It was no surprise that the parking lot at Moraine Lake was filled with buses, RVs, and cars stopping to take a look at one of the most majestic sights in the Canadian Rockies. The exquisite turquoise waters of this glacial lake are dwarfed by a crown of thorny peaks. The waters became bluer as the sun rose above the tall Engelmann spruce trees and bounced off the placid lake. What was astonishing is that once we took off on one of the trails from Moraine Lake, we passed few other hikers. According to park rangers, 90 percent of the people who visit Banff don’t go more than 2 kilometers off the main road. That’s exactly why we were going three kilometers to have a picnic at Consolation Lake. We walked atop a carpet of moss shaded by the tall trees. Soon, we made it to the quiet waters of Consolation Lake, backed by a hanging glacier that my son said looked like “a fluffernutter sandwich.” We jumped from boulder to boulder until we were at the edge of the lake and dug into our sandwiches. If this is called Consolation Lake, I’d like to know what the grand prize is!
 


Posted by Steve Jermanok on 08/18/11 at 01:00 PM
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Tuesday, April 19, 2011

Backpacking the Fundy Footpath in New Brunswick

One of my favorite Canadian adventures was an assignment I had for Backpacker magazine and later, The Boston Globe, to backpack the Long Range Traverse in Newfoundland’s Gros Morne National Park. Led by Bob Hicks, owner of Gros Morne Adventures, the 4-day trek took us to spine-tingling vistas of landlocked fjords and atop snowcapped peaks where the caribou and moose far outnumber other backpackers. An equally impressive backpacking excursion is along one of the last stretches of wilderness on the Atlantic Seaboard in New Brunswick. Overlooking the Bay of Fundy, the Fundy Footpath is a moderate to strenuous 24-mile trek that crosses a river, skirts the beach, and goes up and down a dozen or so ravines, rewarding backpackers with breathtaking views of the rugged shoreline. Camping at primitive sites, moose, caribou, and bald eagle are common sightings.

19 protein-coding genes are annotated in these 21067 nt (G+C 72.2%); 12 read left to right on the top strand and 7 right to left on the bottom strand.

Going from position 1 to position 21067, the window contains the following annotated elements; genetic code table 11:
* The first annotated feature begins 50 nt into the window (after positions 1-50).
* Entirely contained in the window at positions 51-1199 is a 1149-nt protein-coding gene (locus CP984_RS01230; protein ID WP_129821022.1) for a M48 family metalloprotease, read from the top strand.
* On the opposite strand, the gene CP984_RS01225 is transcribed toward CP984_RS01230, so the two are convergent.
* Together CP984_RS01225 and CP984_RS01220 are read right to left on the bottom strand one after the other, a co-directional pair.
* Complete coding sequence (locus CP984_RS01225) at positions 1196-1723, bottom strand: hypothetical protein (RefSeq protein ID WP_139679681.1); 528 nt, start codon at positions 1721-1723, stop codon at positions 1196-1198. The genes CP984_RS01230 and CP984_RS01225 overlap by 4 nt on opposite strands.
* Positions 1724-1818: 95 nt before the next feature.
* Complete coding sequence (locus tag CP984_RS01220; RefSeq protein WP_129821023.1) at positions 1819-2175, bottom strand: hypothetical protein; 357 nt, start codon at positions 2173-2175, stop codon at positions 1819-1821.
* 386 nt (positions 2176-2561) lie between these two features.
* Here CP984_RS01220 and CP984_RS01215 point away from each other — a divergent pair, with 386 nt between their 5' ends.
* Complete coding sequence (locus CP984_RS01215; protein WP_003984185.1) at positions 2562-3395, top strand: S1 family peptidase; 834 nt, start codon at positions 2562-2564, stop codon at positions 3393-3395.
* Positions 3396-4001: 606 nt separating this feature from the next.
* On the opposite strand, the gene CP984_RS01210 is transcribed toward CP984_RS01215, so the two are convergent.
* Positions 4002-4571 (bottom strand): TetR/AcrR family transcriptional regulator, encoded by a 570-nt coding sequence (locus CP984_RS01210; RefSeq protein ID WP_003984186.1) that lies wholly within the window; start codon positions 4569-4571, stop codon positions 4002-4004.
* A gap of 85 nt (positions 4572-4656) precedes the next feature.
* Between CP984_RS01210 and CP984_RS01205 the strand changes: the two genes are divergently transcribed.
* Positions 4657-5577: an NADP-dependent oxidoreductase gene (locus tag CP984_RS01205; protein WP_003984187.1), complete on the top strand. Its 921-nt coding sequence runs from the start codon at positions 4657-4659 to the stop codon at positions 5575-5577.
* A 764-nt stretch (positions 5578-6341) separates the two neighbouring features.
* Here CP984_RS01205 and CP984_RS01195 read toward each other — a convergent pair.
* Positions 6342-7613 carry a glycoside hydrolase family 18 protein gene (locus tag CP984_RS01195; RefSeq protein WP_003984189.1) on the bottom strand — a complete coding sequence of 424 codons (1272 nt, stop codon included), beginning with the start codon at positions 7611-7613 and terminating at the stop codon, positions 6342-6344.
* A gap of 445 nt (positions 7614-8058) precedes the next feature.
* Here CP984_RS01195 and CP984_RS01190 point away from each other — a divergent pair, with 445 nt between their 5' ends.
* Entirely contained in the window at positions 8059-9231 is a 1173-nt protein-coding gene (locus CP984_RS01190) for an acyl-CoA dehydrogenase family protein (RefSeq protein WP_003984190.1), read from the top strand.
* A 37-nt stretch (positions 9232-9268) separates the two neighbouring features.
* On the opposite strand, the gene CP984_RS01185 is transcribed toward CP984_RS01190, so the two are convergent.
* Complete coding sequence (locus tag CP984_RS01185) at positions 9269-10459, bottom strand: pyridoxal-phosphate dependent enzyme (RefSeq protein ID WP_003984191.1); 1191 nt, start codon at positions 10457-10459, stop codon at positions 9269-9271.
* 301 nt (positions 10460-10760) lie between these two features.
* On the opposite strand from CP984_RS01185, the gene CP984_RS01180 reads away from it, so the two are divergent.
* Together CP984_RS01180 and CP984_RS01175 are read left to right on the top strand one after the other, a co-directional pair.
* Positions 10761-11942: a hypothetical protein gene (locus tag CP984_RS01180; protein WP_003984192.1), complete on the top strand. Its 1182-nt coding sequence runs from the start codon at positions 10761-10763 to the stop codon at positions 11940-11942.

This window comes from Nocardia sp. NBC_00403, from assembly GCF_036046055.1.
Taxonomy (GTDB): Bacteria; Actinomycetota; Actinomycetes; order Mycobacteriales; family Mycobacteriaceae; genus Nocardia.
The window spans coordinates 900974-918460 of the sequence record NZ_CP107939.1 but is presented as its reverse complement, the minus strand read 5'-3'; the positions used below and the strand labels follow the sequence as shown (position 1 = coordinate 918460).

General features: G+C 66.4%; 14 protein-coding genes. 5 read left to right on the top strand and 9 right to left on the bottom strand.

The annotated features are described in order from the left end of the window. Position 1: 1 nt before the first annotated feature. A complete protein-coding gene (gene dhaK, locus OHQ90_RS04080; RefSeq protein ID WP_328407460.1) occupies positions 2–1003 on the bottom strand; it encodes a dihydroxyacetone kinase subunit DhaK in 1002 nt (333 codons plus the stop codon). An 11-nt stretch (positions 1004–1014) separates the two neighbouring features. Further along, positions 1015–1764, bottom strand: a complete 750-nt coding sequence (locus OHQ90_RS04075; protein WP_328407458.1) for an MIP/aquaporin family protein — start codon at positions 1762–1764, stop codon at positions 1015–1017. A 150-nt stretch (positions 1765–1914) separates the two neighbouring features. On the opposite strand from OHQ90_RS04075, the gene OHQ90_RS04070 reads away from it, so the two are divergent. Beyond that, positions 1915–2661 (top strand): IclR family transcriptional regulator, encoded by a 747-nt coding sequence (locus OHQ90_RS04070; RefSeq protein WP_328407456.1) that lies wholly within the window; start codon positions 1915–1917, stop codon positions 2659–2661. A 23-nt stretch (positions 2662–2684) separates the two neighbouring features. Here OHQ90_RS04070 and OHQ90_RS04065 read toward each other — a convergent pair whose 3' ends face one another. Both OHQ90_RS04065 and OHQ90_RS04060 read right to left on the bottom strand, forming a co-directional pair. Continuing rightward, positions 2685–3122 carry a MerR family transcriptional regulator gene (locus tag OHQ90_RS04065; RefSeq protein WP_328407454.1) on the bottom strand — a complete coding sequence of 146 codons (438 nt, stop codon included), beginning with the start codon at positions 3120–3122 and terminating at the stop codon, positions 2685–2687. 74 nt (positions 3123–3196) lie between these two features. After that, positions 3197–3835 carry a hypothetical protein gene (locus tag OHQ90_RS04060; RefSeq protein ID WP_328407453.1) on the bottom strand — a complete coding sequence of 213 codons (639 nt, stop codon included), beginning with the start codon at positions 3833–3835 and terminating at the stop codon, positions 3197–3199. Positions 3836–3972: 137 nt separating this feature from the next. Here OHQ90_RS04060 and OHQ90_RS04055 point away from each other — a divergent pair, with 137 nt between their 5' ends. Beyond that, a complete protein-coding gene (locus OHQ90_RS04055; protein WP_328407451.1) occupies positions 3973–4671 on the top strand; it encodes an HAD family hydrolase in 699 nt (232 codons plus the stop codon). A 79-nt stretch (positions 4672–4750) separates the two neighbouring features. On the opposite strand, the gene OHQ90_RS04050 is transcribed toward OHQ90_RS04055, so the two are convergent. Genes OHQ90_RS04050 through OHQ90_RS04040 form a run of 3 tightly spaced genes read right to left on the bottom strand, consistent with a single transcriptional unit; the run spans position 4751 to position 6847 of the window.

Posted by Steve Jermanok on 04/19/11 at 01:00 PM
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Tuesday, March 22, 2011

Trekking in New Zealand

In the wake of the devastating February 22nd earthquake in the South Island of New Zealand, travel writers around the world are blogging about the country this week in hopes of convincing folks that, outside of Christchurch, the vast majority of New Zealand is intact and ready to welcome visitors. In fact, I’ll be heading there later this year for the annual Society of American Travel Writers Conference. To do my share, I’m going to reprint this list of pointers I wrote for Backpacker Magazine on trekking in New Zealand.

Plan: Book as early as July for the most renowned of all hikes, the 4-day Milford Track in South Island’s Fjordland National Park. Number of hikers are limited to 10,000. 

Inspiration: A rite of passage for Kiwis, the 33-mile trek weaves through rainforest and alpine meadows, passing the country’s tallest waterfall in the (Sutherland), and dumping you off at the striking fjords of Milford Sound. 

Season: The hiking season is late October to late April. Avoid the rush of Christmas school holidays from the last week of December through January.

Pack: With huts built along many of these trails, like Milford, tents and mats are often unnecessary, lightening packs. 

Clothes: The uniform of choice is usually a layer of polypro under shorts. This deters bugs, especially the nasty sand fly, and keeps you cozy in mist and fog.

Weather: Expect a mix of clouds and sun, with frequent changes in weather. Average daytime temps are in the high 50s to mid-60s, Fahrenheit, but often dip to just above freezing at night. 

Food: Granola, fresh bread and cheese, dried fruit, even freeze-dried meals are easy to find once you get to New Zealand.

Extras: Kiwis love their tea, so have extra bags on hand and you’ll win friends easily.

Caveat:
Serious backpackers who might find the Milford Track overly regulated (you’re required to overnight at the Clinton Hut, a mere hour’s hike from the trailhead) should opt for Fjordland’s less visited and far more rigorous Dusty Track. It has much of the same scenery Milford features, without the foot traffic.

Wildlife: Watch for the luminous glowworm, hidden under ferns at night, and listen for the call of the elusive Kiwi bird. 

Guides:
Kiwi Wilderness Walks in Queenstown is a respected authority on South Island tracks.

Book:
Tramping in New Zealand (published by Australian-based Lonely Planet), by Jim DuFresne.
 


Posted by Steve Jermanok on 03/22/11 at 01:00 PM
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Monday, February 28, 2011

Hiking Morne Trois Pitons National Park in Dominica